In the first four years, working independently, Roth’s desire was to create a homogeneous collection ranging from complicated models to time-only models. These include the references C187, C147, C107, C117, four “neo vintage” staples with four different complications. First and foremost there is the reference C187 Tourbillon, developed in 1988 as the embodiment of Roth’s stylistic language: adouble ellipse case in precious metals, stepped bezelstraight lugsguilloché dialblued steel hands. The model with Tourbillon is also developed from the ébauche of Lemania Calibre 387 and features a second dial with date and power reserve indicator on the back. This is followed by the hand-wound C147 Chronograph model on a Lemania 2320 base, which arrived in 1990 and is made of precious materials only. Again, as with the C187, the dial is decorated with Clous de Paris motifs (here with vertical stripes). The challenge continues with the triptych of “time only” references, C107 C167 C127. Model C107 also from the 1990s represents the first approach with an automatic movement, based in this case on the Frederic Piguet Calibre 71. A design purged of all complexity with a gold case, a guilloché dial with vertical motifs and only the hour and minute hands. A year later, Roth released a manual version again based on Piguet, the Reference C167. The penultimate challenge lay in the model C117 Perpetual Calendar of ’91, produced in collaboration with Philippe Dufour. Here the sub-dial is used to show the day of the month on the outside and the year on the inside. While the month and the day of the week are shown on two apertures above this dial, or through two small sub-dials superimposed on the hour and minute rounds. Daniel Roth’s latest works are related to two further complications that have been studied and experimented: the minute repeater and the jumping hours with retrograde minutes. The first, unfinished, based on Lemania calibre 389 produced in only three prototypes in yellow, white and pink gold. While the last, called the Papillon, celebrates the brand’s 10th anniversary in 250 pieces divided as follows: 110 in white gold, 110 in pink gold, and 30 in platinum.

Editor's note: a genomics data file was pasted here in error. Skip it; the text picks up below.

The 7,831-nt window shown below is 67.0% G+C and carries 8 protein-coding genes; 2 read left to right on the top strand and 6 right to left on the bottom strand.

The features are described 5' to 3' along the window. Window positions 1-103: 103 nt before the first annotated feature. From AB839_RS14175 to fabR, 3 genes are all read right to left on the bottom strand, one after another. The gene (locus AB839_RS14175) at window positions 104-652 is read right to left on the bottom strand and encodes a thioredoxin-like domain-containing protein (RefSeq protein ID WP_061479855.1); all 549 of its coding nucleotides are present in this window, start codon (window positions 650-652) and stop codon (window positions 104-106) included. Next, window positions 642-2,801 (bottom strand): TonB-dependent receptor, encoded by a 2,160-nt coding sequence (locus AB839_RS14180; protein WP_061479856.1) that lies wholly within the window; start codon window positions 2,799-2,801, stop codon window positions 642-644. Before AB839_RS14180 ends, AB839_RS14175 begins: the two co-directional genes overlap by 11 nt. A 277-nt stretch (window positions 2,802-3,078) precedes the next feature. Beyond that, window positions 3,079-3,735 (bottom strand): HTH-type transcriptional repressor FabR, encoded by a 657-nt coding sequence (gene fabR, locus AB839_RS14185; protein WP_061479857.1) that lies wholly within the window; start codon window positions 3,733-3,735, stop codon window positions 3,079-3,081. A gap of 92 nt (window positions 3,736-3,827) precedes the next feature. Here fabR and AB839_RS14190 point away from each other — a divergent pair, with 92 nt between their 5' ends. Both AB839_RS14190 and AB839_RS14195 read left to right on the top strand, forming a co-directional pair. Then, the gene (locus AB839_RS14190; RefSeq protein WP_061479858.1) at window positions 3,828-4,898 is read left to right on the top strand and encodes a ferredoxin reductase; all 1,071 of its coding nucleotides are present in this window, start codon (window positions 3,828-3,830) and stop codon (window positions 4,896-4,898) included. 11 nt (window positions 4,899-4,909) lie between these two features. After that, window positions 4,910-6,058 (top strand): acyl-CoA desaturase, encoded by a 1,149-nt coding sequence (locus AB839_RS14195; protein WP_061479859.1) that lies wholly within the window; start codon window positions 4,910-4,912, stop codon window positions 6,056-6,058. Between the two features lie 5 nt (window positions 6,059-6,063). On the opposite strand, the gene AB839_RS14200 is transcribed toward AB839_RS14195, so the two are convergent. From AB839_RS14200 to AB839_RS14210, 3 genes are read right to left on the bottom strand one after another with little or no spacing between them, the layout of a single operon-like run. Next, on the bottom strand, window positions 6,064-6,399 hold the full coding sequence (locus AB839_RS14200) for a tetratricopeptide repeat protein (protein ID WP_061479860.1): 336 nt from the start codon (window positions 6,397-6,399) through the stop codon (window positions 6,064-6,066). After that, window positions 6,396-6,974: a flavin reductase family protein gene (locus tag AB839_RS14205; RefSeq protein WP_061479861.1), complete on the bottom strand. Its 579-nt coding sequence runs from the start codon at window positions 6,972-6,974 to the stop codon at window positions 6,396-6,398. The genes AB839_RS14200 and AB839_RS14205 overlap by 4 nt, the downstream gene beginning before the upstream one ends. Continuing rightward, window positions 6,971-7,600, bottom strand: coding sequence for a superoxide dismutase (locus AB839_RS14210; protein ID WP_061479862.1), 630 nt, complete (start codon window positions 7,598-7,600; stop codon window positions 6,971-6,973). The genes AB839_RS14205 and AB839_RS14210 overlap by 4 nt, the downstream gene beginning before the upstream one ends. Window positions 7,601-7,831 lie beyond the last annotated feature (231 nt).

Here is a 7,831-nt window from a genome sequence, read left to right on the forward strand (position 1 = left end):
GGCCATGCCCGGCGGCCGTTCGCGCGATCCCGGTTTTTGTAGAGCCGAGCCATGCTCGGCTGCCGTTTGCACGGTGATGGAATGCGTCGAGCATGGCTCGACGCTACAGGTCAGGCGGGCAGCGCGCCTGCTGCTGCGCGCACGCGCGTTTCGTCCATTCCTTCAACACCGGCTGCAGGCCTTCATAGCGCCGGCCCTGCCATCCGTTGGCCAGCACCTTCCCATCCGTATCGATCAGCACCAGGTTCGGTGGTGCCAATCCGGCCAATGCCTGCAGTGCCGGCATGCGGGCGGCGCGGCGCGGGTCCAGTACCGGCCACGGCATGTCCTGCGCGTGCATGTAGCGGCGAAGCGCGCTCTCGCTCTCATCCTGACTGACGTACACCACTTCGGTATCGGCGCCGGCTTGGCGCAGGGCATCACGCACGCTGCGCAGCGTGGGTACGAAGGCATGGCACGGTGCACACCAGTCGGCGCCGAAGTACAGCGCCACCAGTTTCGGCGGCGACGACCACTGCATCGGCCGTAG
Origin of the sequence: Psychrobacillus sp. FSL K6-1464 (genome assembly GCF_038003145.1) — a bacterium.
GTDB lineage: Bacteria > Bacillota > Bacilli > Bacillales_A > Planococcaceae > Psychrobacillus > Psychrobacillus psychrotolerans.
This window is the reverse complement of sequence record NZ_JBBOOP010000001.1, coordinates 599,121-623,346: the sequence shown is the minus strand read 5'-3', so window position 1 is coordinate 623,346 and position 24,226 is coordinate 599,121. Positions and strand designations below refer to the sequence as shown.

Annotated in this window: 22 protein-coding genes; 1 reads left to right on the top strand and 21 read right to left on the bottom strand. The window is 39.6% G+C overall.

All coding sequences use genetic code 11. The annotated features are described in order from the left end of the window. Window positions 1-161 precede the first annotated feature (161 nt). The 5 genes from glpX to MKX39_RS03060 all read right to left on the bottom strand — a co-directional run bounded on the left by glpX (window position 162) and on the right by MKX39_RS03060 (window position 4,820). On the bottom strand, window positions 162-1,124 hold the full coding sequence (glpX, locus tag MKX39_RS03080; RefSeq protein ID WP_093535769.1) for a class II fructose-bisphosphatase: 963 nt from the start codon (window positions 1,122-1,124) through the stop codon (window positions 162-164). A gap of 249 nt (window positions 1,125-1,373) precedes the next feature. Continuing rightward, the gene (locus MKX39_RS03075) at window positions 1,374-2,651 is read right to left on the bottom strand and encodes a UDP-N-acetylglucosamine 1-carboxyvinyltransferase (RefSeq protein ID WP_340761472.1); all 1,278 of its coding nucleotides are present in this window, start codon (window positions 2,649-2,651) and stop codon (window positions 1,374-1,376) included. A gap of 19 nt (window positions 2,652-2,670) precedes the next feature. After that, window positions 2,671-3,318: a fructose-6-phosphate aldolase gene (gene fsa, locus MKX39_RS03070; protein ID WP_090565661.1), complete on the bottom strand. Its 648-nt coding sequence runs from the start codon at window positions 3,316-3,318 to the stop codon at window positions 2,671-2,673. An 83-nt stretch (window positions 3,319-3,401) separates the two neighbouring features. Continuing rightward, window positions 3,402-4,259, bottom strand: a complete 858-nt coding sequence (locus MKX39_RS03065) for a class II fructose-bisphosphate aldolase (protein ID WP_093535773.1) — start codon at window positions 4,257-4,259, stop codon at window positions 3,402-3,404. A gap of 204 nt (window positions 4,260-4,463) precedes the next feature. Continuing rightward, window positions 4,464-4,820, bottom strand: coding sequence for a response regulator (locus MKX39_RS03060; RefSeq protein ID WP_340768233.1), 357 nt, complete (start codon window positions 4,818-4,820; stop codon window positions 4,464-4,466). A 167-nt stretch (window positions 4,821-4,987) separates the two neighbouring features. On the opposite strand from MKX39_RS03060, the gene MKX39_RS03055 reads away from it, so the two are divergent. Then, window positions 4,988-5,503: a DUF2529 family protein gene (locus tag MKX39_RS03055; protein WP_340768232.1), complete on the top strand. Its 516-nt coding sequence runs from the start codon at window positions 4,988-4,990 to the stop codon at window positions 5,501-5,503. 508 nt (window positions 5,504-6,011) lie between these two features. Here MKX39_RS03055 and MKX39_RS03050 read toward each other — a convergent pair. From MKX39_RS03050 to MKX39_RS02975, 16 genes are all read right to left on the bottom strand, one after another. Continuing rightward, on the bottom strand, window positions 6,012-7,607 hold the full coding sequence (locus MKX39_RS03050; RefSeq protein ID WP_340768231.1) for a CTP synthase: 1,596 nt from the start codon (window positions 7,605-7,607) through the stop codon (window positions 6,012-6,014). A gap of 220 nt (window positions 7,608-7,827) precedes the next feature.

A crossroads of change runs through the history of Daniel Roth, from the initial acquisition by The Hour Glass in ’94, the bankruptcy and subsequent entry of Bulgari in the early 2000s, and the Jean Daniel Nicolas brand. At the same time, the design of the watches also changed, shifting and turning towards an increasingly contemporary and sporty aesthetic. And the succession of new managements inevitably brought with it a gradual distancing of the brand from the master’s original vision. Only today, together with the LVMH group (owner of Bulgari since 2011) and La Fabrique du Temps, Daniel Roth can finally return to pay homage to his heritage. In the new timepiece, overseen by directors Enrico Barbasini and Michael Navas, we see the savoir fair and stylistic hallmarks of the master watchmaker.